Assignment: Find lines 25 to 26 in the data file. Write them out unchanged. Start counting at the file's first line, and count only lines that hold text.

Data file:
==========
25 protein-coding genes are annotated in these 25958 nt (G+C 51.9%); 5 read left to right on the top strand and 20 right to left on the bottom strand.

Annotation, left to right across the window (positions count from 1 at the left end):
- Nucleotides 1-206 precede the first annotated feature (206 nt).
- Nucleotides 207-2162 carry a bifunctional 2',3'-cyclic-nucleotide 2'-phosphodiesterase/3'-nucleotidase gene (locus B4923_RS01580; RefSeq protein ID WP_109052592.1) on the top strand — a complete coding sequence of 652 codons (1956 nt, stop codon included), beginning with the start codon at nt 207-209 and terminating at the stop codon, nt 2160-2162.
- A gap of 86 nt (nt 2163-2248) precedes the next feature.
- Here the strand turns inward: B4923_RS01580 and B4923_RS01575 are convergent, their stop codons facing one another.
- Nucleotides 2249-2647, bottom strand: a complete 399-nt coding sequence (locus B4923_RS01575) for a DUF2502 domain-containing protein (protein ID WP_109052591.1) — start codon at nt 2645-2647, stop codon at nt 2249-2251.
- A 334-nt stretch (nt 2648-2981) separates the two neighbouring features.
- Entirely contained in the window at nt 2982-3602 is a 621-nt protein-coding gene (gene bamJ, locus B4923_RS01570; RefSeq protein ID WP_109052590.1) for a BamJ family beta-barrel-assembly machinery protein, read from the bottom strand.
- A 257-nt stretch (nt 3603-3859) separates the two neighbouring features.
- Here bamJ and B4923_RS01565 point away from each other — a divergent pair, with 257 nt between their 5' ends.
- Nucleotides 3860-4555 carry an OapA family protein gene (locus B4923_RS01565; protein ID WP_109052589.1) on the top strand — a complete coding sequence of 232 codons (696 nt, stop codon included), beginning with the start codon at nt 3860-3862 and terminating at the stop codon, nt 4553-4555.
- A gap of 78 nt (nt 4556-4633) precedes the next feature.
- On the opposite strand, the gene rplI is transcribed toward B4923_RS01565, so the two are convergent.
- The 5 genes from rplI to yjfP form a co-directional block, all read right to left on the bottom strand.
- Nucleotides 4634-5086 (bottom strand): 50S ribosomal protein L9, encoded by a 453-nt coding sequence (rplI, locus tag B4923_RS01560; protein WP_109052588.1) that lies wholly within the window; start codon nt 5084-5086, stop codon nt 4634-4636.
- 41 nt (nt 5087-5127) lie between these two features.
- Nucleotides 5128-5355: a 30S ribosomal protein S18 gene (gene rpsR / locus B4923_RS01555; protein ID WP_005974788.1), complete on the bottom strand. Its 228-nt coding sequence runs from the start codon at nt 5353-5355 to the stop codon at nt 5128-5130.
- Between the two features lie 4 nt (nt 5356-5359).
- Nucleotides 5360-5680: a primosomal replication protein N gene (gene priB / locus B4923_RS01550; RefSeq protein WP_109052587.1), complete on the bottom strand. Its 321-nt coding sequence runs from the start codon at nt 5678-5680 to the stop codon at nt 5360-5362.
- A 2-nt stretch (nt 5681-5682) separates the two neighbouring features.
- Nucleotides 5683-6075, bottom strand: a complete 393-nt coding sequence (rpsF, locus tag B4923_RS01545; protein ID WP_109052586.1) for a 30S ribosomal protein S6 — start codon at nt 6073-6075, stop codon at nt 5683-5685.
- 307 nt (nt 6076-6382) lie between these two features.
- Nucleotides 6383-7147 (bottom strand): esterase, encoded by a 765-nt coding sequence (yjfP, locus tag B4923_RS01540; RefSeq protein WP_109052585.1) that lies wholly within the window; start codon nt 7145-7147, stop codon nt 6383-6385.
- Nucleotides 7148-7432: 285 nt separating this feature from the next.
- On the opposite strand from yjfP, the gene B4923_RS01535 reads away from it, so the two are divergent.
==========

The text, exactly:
- Nucleotides 7148-7432: 285 nt separating this feature from the next.
- On the opposite strand from yjfP, the gene B4923_RS01535 reads away from it, so the two are divergent.